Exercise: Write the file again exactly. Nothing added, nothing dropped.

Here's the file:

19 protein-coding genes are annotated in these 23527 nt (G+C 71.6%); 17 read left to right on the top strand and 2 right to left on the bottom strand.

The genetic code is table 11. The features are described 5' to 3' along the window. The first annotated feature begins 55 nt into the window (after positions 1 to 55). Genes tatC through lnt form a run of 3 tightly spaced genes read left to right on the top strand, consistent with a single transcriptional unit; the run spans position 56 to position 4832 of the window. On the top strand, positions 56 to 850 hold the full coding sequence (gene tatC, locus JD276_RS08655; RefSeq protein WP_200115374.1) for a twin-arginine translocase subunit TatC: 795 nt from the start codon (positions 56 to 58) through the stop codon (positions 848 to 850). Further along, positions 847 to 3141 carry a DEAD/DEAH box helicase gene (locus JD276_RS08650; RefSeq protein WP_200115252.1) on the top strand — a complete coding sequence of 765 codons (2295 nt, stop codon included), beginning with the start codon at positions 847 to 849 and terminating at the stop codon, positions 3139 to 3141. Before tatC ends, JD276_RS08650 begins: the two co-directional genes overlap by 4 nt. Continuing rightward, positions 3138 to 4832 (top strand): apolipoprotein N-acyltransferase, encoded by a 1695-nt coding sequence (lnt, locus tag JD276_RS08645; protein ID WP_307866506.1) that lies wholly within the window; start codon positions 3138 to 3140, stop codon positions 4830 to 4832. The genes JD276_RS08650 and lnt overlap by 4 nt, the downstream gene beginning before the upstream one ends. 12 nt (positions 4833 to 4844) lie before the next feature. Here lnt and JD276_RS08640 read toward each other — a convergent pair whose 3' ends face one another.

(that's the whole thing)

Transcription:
19 protein-coding genes are annotated in these 23527 nt (G+C 71.6%); 17 read left to right on the top strand and 2 right to left on the bottom strand.

The genetic code is table 11. The features are described 5' to 3' along the window. The first annotated feature begins 55 nt into the window (after positions 1 to 55). Genes tatC through lnt form a run of 3 tightly spaced genes read left to right on the top strand, consistent with a single transcriptional unit; the run spans position 56 to position 4832 of the window. On the top strand, positions 56 to 850 hold the full coding sequence (gene tatC, locus JD276_RS08655; RefSeq protein WP_200115374.1) for a twin-arginine translocase subunit TatC: 795 nt from the start codon (positions 56 to 58) through the stop codon (positions 848 to 850). Further along, positions 847 to 3141 carry a DEAD/DEAH box helicase gene (locus JD276_RS08650; RefSeq protein WP_200115252.1) on the top strand — a complete coding sequence of 765 codons (2295 nt, stop codon included), beginning with the start codon at positions 847 to 849 and terminating at the stop codon, positions 3139 to 3141. Before tatC ends, JD276_RS08650 begins: the two co-directional genes overlap by 4 nt. Continuing rightward, positions 3138 to 4832 (top strand): apolipoprotein N-acyltransferase, encoded by a 1695-nt coding sequence (lnt, locus tag JD276_RS08645; protein ID WP_307866506.1) that lies wholly within the window; start codon positions 3138 to 3140, stop codon positions 4830 to 4832. The genes JD276_RS08650 and lnt overlap by 4 nt, the downstream gene beginning before the upstream one ends. 12 nt (positions 4833 to 4844) lie before the next feature. Here lnt and JD276_RS08640 read toward each other — a convergent pair whose 3' ends face one another.